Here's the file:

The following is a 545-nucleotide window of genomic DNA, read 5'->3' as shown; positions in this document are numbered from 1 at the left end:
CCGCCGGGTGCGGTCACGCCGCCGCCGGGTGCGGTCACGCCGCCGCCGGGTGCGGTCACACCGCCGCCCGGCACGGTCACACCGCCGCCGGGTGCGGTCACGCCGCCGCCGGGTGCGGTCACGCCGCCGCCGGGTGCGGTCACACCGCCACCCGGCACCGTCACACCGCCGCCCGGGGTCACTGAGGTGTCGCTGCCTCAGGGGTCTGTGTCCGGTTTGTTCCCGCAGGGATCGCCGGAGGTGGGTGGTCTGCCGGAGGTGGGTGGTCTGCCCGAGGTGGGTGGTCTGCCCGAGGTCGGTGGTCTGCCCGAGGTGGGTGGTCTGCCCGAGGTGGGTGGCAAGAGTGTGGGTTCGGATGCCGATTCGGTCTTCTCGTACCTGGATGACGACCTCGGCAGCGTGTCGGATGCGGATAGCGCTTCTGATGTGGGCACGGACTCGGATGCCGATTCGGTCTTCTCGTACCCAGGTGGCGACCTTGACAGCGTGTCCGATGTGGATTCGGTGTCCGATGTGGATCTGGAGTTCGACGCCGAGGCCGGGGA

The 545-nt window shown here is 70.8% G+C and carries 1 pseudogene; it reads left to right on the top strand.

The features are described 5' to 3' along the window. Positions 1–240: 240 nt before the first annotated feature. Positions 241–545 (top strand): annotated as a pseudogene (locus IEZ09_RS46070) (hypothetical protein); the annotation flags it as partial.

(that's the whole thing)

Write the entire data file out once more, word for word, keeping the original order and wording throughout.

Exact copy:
The following is a 545-nucleotide window of genomic DNA, read 5'->3' as shown; positions in this document are numbered from 1 at the left end:
CCGCCGGGTGCGGTCACGCCGCCGCCGGGTGCGGTCACGCCGCCGCCGGGTGCGGTCACACCGCCGCCCGGCACGGTCACACCGCCGCCGGGTGCGGTCACGCCGCCGCCGGGTGCGGTCACGCCGCCGCCGGGTGCGGTCACACCGCCACCCGGCACCGTCACACCGCCGCCCGGGGTCACTGAGGTGTCGCTGCCTCAGGGGTCTGTGTCCGGTTTGTTCCCGCAGGGATCGCCGGAGGTGGGTGGTCTGCCGGAGGTGGGTGGTCTGCCCGAGGTGGGTGGTCTGCCCGAGGTCGGTGGTCTGCCCGAGGTGGGTGGTCTGCCCGAGGTGGGTGGCAAGAGTGTGGGTTCGGATGCCGATTCGGTCTTCTCGTACCTGGATGACGACCTCGGCAGCGTGTCGGATGCGGATAGCGCTTCTGATGTGGGCACGGACTCGGATGCCGATTCGGTCTTCTCGTACCCAGGTGGCGACCTTGACAGCGTGTCCGATGTGGATTCGGTGTCCGATGTGGATCTGGAGTTCGACGCCGAGGCCGGGGA

The 545-nt window shown here is 70.8% G+C and carries 1 pseudogene; it reads left to right on the top strand.

The features are described 5' to 3' along the window. Positions 1–240: 240 nt before the first annotated feature. Positions 241–545 (top strand): annotated as a pseudogene (locus IEZ09_RS46070) (hypothetical protein); the annotation flags it as partial.